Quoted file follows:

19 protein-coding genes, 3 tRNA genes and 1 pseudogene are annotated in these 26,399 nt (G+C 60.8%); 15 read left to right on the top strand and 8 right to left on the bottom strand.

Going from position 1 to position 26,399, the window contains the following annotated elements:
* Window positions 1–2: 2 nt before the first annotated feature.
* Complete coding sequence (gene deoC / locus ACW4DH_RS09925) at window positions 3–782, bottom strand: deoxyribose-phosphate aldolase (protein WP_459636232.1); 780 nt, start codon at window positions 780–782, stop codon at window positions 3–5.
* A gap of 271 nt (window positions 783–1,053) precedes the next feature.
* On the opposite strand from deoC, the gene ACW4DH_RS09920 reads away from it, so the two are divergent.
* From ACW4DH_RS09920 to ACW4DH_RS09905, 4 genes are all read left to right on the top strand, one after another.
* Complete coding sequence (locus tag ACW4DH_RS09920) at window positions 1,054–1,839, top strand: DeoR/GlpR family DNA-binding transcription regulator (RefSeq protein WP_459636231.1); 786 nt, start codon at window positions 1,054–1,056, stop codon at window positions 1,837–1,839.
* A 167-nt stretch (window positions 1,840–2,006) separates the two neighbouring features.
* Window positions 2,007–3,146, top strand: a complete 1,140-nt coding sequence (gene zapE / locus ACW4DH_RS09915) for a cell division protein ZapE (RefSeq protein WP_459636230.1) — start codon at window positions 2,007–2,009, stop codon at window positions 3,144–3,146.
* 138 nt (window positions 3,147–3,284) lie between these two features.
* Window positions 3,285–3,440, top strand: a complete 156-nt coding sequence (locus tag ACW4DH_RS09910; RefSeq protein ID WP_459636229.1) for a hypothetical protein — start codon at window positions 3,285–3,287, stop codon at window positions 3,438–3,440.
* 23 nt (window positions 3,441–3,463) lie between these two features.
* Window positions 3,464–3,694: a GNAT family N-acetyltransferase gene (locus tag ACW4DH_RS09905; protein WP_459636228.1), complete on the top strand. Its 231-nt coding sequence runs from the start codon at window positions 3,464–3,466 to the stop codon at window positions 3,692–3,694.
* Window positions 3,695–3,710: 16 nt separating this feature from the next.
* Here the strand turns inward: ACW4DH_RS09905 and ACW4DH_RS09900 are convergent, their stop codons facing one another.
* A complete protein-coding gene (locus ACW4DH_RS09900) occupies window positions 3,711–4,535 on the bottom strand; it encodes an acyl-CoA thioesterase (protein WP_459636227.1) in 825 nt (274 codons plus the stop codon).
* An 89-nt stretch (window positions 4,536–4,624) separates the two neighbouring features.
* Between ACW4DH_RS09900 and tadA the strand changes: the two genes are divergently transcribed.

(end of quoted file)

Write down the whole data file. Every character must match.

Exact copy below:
19 protein-coding genes, 3 tRNA genes and 1 pseudogene are annotated in these 26,399 nt (G+C 60.8%); 15 read left to right on the top strand and 8 right to left on the bottom strand.

Going from position 1 to position 26,399, the window contains the following annotated elements:
* Window positions 1–2: 2 nt before the first annotated feature.
* Complete coding sequence (gene deoC / locus ACW4DH_RS09925) at window positions 3–782, bottom strand: deoxyribose-phosphate aldolase (protein WP_459636232.1); 780 nt, start codon at window positions 780–782, stop codon at window positions 3–5.
* A gap of 271 nt (window positions 783–1,053) precedes the next feature.
* On the opposite strand from deoC, the gene ACW4DH_RS09920 reads away from it, so the two are divergent.
* From ACW4DH_RS09920 to ACW4DH_RS09905, 4 genes are all read left to right on the top strand, one after another.
* Complete coding sequence (locus tag ACW4DH_RS09920) at window positions 1,054–1,839, top strand: DeoR/GlpR family DNA-binding transcription regulator (RefSeq protein WP_459636231.1); 786 nt, start codon at window positions 1,054–1,056, stop codon at window positions 1,837–1,839.
* A 167-nt stretch (window positions 1,840–2,006) separates the two neighbouring features.
* Window positions 2,007–3,146, top strand: a complete 1,140-nt coding sequence (gene zapE / locus ACW4DH_RS09915) for a cell division protein ZapE (RefSeq protein WP_459636230.1) — start codon at window positions 2,007–2,009, stop codon at window positions 3,144–3,146.
* 138 nt (window positions 3,147–3,284) lie between these two features.
* Window positions 3,285–3,440, top strand: a complete 156-nt coding sequence (locus tag ACW4DH_RS09910; RefSeq protein ID WP_459636229.1) for a hypothetical protein — start codon at window positions 3,285–3,287, stop codon at window positions 3,438–3,440.
* 23 nt (window positions 3,441–3,463) lie between these two features.
* Window positions 3,464–3,694: a GNAT family N-acetyltransferase gene (locus tag ACW4DH_RS09905; protein WP_459636228.1), complete on the top strand. Its 231-nt coding sequence runs from the start codon at window positions 3,464–3,466 to the stop codon at window positions 3,692–3,694.
* Window positions 3,695–3,710: 16 nt separating this feature from the next.
* Here the strand turns inward: ACW4DH_RS09905 and ACW4DH_RS09900 are convergent, their stop codons facing one another.
* A complete protein-coding gene (locus ACW4DH_RS09900) occupies window positions 3,711–4,535 on the bottom strand; it encodes an acyl-CoA thioesterase (protein WP_459636227.1) in 825 nt (274 codons plus the stop codon).
* An 89-nt stretch (window positions 4,536–4,624) separates the two neighbouring features.
* Between ACW4DH_RS09900 and tadA the strand changes: the two genes are divergently transcribed.